By Brae:

In Colombia lots of people have magical beliefs. For example, lots of indigenous tribes believe a kind of God lives inside the earth that’s called mother nature. The Kogi people are an indigenous tribe that live in the mountains around Santa Marta. They have lived there since before the Spanish arrived in South America hundreds and hundreds of years ago. They were the only tribe not conquered by the Spanish who took lots of other tribes as slaves and killed lots of them. They believe that Earth is the great mother and it is their job to look after the planet. minca2a-2They think that lots of the other people living in Colombia are not looking after the earth well. The Kogi is also called Kágaba which means jaguar in Kogi language. We have seen lots of Kogi people walking around in the mountains and in the jungle (but we haven’t seen jaguars yet!). The Kogi are a bit different to other people we see. They live in huts in the mountains in the wild, and they all only wear white and most of them carry a special kind of bag made out of a kind of plant, with the strap over the top of their heads. The men live in different huts than the women in their villages.

Most Colombian people don’t believe the same as the tribes do but they listen to them and respect them. For example, they closed the amazing national park called Parque Tayrona for a month before Christmas, so that the indigenous tribes could come down from the mountain and give Tayrona back its magic. They cleaned it and said special prayers in it and did some things that they thought would give magic from mother nature and when all the people went away and the tribes gave it back the magic all the animals came down from the mountains. Maybe that meant that when we went to Parque Tayrona we saw all sorts of amazing creatures.

When we went to Minca again we did a tour to learn about Kogi tradition. We got some special red mud. We got it wet in a special Kogi place by a waterfall and rubbed it on our selves. Then we got some leafs and stuck them on us. After that we took the leaves off and let them go in the water. Next we climbed up a rock and washed the mud off in the waterfall.Screen Shot 2016-03-13 at 19.13.56Screen Shot 2016-03-13 at 19.11.50Screen Shot 2016-03-13 at 19.05.37minca3minca3-2minca3-4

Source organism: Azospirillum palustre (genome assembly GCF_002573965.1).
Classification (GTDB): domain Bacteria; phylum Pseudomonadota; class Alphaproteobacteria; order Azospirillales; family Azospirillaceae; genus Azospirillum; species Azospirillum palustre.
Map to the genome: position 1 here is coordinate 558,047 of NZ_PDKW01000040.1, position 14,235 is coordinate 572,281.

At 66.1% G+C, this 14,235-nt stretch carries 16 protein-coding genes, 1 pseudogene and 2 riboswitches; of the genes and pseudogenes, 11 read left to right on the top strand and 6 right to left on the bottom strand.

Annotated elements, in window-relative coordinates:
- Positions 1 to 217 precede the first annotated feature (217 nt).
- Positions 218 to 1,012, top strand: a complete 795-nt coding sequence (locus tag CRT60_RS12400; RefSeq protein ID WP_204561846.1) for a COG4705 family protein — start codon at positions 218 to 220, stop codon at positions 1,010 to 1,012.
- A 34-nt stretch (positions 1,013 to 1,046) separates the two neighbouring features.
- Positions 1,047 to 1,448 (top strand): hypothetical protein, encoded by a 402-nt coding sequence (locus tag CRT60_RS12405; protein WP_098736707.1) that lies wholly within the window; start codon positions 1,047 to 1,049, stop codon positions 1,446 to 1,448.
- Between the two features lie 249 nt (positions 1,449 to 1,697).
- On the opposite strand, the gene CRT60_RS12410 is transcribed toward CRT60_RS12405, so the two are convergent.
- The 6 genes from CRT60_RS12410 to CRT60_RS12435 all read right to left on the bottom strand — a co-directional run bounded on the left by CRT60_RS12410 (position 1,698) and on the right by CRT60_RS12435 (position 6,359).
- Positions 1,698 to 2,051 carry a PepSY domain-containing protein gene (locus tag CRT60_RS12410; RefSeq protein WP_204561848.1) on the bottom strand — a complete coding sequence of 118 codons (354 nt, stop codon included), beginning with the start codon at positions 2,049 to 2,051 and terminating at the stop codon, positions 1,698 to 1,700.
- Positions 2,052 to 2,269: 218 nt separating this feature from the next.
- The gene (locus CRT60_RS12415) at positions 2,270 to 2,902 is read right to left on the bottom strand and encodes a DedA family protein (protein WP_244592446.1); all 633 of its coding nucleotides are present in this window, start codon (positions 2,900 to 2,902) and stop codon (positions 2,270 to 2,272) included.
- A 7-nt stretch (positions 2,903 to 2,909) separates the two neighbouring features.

This is a Kogi tradition that would make them well. The red clay is only found in one place in the whole of the forests around Minca.

This week, we also went to find a special village that was made by an ancient indigenous tribe more than 500 years ago. It was called Tayronaka. For centuries it was overgrown by jungle, then it was discovered and they cut down some jungle and so you can see what it was like. While we were there, we leant some things about the tribes and did some special breathing and listened to the sounds of nature and thought about the things that the tribes believe like mother nature. It made me think about all the things in nature and how amazing it is.

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Bugs, creams and medicines: update

By Brae:

As I mentioned in my other post we can’t drink water from the tap but there are also other things that are different to England about the water.

Since a few weeks ago, at some times of the day we don’t have water at all, because there is a very big water shortage where we are living because it doesn’t rain for nine months of the year. Every day between 8.30am and 10.30am if we turn on any of the taps or showers in our house, nothing happens. The only thing that comes out is a hiss and maybe one drop. So, that means you can’t wash your hands, no showers, no washing up, no washing machine etc. We have to remember to fill up a large bottle of water so we can wash our hands when the water is off. Then the water comes back on but then it goes off again at 2.30pm until 5pm, and it goes off again 10pm and stays off all night until 5am.

We are lucky enough to have a swimming pool in our building but now they can’t fill it up with clean water so this week they filled it up with dirty green water and here is a picture of it before and now!

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It has made me think about water. Do you?

For example: